As we begin this new year, the NAACP finds ourselves back in the fight to support that which is now law: The Patient Protection and Affordable Care Act.
In celebration of the Martin Luther King holiday, the Americans for Democratic Action Education Fund will sponsor its annual “What Would Martin Do?” forum on Capitol Hill Friday, January 14th.
The Scott Sisters sat down with CNN's Soledad O'Brien to discuss their emotional release from prison yesterday after 16 years of incarceration.
On Thursday, December 30th, NAACP President and CEO Benjamin Todd Jealous met with Mississippi Governor Hailey Barbour to discuss the release of Gladys and Jamie Scott.
Twelve days ago a group of men located in different cities around Georgia began a massive, coordinated, peaceful protest in support of justice and human rights.
Last week, after struggling for four years to clear his name, John White was released from prison and reunited with his family — just in time for Christmas.
Some say that time heals all wounds. Some also seem to believe that the passage of time means that you can rewrite history as well.
More than 200 educators, students and community activists from across the country united together in Raleigh, North Carolina for the NAACP Daisy Bates Education Summit on December 3-5.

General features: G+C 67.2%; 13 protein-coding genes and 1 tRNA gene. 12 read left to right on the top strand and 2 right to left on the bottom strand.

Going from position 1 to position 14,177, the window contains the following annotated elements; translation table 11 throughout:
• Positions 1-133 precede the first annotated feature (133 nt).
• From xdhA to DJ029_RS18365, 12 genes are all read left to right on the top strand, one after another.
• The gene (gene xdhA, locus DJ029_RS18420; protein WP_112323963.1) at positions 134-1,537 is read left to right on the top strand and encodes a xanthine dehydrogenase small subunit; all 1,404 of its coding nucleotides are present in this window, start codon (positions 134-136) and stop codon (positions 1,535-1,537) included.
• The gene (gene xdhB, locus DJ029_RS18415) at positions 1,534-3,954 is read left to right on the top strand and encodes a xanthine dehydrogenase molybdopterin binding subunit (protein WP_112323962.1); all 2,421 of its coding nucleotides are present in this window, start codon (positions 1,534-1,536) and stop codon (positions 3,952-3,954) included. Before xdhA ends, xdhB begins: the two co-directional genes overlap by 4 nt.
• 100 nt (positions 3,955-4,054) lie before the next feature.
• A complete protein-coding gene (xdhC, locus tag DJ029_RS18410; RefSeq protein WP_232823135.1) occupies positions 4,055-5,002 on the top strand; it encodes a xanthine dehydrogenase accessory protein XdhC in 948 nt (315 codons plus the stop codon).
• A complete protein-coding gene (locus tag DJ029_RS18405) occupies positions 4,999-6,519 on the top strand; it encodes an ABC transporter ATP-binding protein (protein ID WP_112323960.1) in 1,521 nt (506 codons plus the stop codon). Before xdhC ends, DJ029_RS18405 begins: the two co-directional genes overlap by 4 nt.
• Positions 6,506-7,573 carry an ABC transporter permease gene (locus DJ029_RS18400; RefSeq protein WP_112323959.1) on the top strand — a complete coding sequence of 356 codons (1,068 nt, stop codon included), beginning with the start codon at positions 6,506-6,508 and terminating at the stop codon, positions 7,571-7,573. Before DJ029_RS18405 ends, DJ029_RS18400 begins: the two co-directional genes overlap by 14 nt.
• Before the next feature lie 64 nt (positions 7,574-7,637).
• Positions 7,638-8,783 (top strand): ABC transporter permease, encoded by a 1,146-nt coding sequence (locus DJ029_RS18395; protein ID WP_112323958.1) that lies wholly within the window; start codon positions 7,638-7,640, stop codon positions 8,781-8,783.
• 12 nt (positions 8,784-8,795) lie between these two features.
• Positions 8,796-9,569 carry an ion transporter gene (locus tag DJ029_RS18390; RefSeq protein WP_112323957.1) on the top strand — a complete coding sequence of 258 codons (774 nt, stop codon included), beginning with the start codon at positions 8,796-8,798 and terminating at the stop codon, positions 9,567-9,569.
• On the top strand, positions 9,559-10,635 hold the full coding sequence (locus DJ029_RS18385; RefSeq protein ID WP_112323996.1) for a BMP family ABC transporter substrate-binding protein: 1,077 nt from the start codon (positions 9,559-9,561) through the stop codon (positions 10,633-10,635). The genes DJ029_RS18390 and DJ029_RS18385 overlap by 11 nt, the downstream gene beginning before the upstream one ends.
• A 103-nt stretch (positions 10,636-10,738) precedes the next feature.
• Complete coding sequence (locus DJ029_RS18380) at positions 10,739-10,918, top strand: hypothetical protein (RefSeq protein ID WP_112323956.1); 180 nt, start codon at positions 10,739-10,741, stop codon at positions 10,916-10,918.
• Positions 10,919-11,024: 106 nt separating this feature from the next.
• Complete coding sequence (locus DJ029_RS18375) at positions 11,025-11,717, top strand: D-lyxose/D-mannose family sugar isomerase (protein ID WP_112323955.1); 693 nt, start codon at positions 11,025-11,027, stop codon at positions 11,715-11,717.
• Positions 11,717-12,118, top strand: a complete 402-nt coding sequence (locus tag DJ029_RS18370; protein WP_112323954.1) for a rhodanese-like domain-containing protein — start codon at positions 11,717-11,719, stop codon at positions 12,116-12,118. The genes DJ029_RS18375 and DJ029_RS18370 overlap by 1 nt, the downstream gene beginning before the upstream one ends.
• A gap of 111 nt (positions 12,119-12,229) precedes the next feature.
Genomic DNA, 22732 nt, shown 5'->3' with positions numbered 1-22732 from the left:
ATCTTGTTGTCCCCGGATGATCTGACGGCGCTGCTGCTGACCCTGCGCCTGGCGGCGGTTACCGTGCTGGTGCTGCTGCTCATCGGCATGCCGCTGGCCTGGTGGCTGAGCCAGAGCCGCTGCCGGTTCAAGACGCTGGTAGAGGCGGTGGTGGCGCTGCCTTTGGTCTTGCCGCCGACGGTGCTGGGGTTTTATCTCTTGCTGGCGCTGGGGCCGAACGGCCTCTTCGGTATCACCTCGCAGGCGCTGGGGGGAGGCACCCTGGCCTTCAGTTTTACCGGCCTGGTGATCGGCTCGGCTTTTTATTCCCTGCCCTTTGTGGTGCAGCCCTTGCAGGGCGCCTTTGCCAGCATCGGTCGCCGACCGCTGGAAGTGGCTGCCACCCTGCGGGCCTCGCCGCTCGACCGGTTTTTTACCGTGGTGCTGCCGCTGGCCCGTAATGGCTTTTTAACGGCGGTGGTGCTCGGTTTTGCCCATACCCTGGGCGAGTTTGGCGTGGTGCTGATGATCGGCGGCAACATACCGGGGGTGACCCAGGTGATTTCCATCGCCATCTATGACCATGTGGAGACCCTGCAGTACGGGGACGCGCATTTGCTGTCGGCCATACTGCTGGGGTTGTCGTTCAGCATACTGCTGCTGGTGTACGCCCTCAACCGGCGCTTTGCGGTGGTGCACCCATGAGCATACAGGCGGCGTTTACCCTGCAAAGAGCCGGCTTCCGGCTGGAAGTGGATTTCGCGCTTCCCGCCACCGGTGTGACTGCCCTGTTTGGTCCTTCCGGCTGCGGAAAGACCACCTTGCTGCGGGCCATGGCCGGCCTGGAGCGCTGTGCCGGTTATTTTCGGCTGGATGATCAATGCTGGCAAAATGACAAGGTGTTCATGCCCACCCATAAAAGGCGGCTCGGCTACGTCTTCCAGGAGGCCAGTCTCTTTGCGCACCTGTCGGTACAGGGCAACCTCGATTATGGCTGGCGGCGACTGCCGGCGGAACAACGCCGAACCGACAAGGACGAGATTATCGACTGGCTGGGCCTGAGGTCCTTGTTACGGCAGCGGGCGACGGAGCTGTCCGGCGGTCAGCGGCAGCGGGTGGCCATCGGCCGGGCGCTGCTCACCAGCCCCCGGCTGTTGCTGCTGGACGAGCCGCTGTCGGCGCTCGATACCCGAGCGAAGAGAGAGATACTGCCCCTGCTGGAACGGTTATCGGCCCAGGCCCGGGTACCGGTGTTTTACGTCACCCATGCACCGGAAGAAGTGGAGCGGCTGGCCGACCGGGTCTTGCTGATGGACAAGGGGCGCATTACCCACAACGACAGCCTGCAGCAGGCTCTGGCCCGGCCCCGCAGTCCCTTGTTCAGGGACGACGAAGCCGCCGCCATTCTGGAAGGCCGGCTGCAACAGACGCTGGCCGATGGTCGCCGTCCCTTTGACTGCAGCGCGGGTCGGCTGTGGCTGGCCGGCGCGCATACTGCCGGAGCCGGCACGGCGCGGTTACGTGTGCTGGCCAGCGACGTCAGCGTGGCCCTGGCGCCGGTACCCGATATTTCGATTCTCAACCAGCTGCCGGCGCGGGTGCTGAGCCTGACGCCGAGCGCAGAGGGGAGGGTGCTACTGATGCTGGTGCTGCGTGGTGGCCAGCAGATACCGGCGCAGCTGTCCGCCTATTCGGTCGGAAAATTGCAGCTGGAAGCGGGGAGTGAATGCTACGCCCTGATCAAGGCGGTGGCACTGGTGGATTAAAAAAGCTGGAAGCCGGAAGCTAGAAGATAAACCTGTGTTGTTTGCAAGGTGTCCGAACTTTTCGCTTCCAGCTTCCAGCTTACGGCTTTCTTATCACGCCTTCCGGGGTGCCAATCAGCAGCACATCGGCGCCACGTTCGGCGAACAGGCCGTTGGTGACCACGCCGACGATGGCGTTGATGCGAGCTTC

While TV pundits and politicians continue to debate the existence of climate change, the impacts of the crisis continue to worsen, threatening the lives and livelihoods of poor and vulnerable people across the world.
The problem of global youth unemployment has reached historic heights. In 2009, unemployment for individuals between the ages of 16-24 increased by almost 7 million.
As we commemorated World AIDS Day on December 1st HIV continues to be a relentless burden to the African American community.
Today, December 1, 2010, is World Aids Day, a day of remembrance, awareness, and reverence. Across the nation there are exciting events taking place to commemorate today.
Let me be clear: My objection to the House censure of Rep. Charlie Rangel (D-N.Y.) is not about race or politics. It’s about fairness.
Last Friday, I sent a message to NAACP members and supporters to tell them about Gladys and Jaime Scott, two sisters who have been have been incarcerated in Mississippi for the last 16 years.
Since the 19th Century, African-American-owned banks have played a vital role in the economic development of our communities.